My brother and I played cretin games like “I spy with my little eye” for the first half hour and then beat each other up for the next thirty-five.

When we got to a ‘place of interest’ things generally calmed down.  This was Dad’s cue to get out of the car to stretch and wander about with a blank look on his face.  He would eventually stumble into another aimlessly wandering Dad and they would begin an animated discussion on how to get to the next ‘place of interest’.  My brother and I would whip through the ten dollar star attraction, and then hit the tuck shop in search of sugar substances.

The dog loved it.  It was the highlight of his life, these opportunities to sniff dog smells and contribute a few of his own.  He was probably convinced that these trips were entirely for his benefit – which isn’t far off the mark, since he undoubtedly had the best time.

After the ‘Rest Stop’ – drolly named – we would pile back into the car, where Mom would recommence Dad’s driving lesson, and my brother and I would punch each other out in the back seat.  This would continue in normal fashion until the dog – having eaten unidentified ground goodies at the previous stop – threw up in the car.

I refuse to perpetuate this ritual with my own family.  Instead, I’m going to import lots of greasy, sugar-loaded junk food and buy some DVDs.  The dog can throw up here just as well as in the car, so why leave home?

Thursday 12 July 2012

Just Released! A PURSE TO DIE FOR

TODAY is the official Launch Date!
Now available from Imajin Books in ebook, paperback to follow.  And it's not trashy time travel - it's campy mystery!
 What's more treacherous than navigating a pack of society matrons at a designer sale?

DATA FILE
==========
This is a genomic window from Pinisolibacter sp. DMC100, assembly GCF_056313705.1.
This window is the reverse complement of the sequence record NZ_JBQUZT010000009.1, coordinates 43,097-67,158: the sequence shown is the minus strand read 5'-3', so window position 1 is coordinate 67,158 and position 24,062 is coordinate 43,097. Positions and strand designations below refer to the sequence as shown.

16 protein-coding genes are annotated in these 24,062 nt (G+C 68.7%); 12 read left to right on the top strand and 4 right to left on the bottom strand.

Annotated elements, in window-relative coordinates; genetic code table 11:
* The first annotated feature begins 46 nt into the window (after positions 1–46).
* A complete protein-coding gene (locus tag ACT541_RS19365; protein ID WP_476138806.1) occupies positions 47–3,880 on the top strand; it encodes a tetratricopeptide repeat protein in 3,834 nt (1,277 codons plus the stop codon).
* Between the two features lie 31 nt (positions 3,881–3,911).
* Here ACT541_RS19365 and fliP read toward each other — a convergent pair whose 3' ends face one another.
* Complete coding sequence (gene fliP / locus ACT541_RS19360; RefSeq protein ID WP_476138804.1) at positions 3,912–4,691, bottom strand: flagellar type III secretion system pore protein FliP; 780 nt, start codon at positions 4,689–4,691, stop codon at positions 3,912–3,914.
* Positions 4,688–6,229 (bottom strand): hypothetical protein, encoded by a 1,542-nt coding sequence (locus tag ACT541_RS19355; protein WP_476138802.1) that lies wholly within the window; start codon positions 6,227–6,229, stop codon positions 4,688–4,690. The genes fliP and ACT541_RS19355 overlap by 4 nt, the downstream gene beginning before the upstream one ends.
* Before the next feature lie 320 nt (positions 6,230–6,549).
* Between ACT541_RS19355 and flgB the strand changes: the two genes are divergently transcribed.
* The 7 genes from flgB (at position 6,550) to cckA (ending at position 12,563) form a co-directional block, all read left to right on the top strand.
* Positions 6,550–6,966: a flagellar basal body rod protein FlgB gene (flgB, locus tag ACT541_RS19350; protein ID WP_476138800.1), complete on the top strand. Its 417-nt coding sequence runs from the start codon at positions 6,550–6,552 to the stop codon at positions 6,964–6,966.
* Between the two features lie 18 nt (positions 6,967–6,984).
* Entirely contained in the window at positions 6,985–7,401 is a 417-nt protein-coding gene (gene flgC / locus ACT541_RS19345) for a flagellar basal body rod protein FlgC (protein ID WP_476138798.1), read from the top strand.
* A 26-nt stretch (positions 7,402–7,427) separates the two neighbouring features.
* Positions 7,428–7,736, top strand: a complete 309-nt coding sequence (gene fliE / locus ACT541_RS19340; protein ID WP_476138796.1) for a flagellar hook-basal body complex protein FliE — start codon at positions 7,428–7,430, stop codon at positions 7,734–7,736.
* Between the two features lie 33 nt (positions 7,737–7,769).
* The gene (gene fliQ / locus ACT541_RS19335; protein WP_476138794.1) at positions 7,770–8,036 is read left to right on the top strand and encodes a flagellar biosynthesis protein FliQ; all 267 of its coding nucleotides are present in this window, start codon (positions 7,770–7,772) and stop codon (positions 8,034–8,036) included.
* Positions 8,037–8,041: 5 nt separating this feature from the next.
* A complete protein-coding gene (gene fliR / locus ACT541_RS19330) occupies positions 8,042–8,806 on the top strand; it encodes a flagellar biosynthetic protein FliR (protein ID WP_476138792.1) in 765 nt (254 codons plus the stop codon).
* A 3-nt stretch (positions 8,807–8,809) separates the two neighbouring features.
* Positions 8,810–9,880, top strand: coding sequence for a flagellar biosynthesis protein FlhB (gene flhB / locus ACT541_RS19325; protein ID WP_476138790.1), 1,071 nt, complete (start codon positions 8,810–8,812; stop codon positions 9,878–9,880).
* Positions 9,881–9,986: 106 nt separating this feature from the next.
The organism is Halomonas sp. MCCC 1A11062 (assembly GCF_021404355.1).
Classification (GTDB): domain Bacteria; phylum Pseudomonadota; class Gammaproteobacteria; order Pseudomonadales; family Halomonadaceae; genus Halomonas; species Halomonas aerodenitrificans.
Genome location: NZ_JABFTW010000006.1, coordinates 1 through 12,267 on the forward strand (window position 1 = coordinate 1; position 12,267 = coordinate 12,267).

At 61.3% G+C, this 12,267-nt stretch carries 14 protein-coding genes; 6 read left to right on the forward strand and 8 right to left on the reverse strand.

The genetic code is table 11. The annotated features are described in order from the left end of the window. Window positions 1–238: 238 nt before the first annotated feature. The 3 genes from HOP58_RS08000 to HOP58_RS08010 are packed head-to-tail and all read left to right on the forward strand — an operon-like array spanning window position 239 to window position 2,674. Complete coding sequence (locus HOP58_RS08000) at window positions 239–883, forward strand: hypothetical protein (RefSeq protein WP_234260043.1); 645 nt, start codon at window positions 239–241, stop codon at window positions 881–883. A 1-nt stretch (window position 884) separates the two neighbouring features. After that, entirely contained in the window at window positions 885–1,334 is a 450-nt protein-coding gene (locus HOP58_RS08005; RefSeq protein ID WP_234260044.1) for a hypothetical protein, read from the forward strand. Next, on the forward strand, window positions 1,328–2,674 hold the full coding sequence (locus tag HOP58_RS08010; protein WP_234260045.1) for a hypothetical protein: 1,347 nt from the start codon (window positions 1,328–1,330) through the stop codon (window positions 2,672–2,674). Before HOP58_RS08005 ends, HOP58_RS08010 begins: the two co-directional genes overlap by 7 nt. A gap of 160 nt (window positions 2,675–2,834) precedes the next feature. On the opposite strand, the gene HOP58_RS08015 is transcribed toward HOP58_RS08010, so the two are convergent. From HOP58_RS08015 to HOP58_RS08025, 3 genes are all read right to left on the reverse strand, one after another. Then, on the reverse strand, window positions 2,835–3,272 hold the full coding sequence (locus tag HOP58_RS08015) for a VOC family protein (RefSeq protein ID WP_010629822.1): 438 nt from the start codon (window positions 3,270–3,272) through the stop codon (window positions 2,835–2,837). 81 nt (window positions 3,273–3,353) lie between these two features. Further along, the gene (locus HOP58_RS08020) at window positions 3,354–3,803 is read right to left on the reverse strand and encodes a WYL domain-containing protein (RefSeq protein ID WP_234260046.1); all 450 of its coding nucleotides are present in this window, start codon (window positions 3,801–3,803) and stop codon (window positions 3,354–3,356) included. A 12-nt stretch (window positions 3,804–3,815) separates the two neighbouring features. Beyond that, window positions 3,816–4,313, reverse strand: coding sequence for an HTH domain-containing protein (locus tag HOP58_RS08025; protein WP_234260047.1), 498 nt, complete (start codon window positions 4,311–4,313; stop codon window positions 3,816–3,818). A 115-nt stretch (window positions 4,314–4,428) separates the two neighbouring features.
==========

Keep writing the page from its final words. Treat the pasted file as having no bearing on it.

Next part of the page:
Stalking a killer...
When fashionista and television celeb Gina Monroe goes home to attend the funeral of her late grandmother, the last thing she expects to encounter is murder.  who is the dead woman in teh woods behind the family house?  And why is she dressed in Milano designer clothes?
"a delectable concoction of savory and unsavoury characters, sex, delicious humour and suspense"  Garry Ryan, award-winning author of Malabarista 

Sunday 1 July 2012

BRING MONEY...more stand-up, reprinted with permission

If you are looking for a quick way to develop a valium habit, I suggest you take at least two kids to Wonderland.  Any sunny day will do, but if you want best results, go on a Saturday during summer. Try to pick a day when it’s at least 90 degrees and humid.

The first thing you’ll discover at Wonderland is that everything is designed to extract money from you.  Everything.  Even the parking lot.  There you are, in the middle of nowhere, and you have to pay for parking.  There isn’t much else around except cows.  I firmly believe that if someone bought 10 acres several hours north of here, paved it, and put up a Parking sign, people from the city would drive all the way up there, simply for the novelty of finding a place to park.

Our family has a pre-set routine for checking out rides.  We watch for a little while, and it if looks quite reasonable – almost sedate, in fact – we hand over the huge amounts of money to ride the “Yah Yah Alpine Express” and climb aboard.  At which point, it turns upside down and travels at a blistering speed designed to ensure we are so preoccupied with survival that we don’t care about the loss of the remaining loose change from our pockets.  Usually about this time, when we’re whizzing around like air in a turbine engine, my prescription sunglasses fly off, never to be seen again.  I’ve often wondered if there are millions of sunglasses parts grinding away among the mechanical workings of rides everywhere, making things safer for all concerned.

Food is no problem, unless you actually get hungry.  It is probably called “fast food’ because in order to get it, incredible amounts of money has to leave your wallet at warp speed.  Or maybe because eating the stuff encourages fasting?

By this time, your kids will be whining continuously from the heat, the noise, the smell, the crowds, the candy floss and the odd sickish feeling in their stomachs.  With any luck, they’ll wait to throw up until you’re back in the family car, heading for home.

As for going home: they don’t allow you out through the gates until you can prove that you’ve spent all the money you have.  So you may as well hand it over at the entrance when you first arrive, avoid the whole ordeal altogether, and just go home.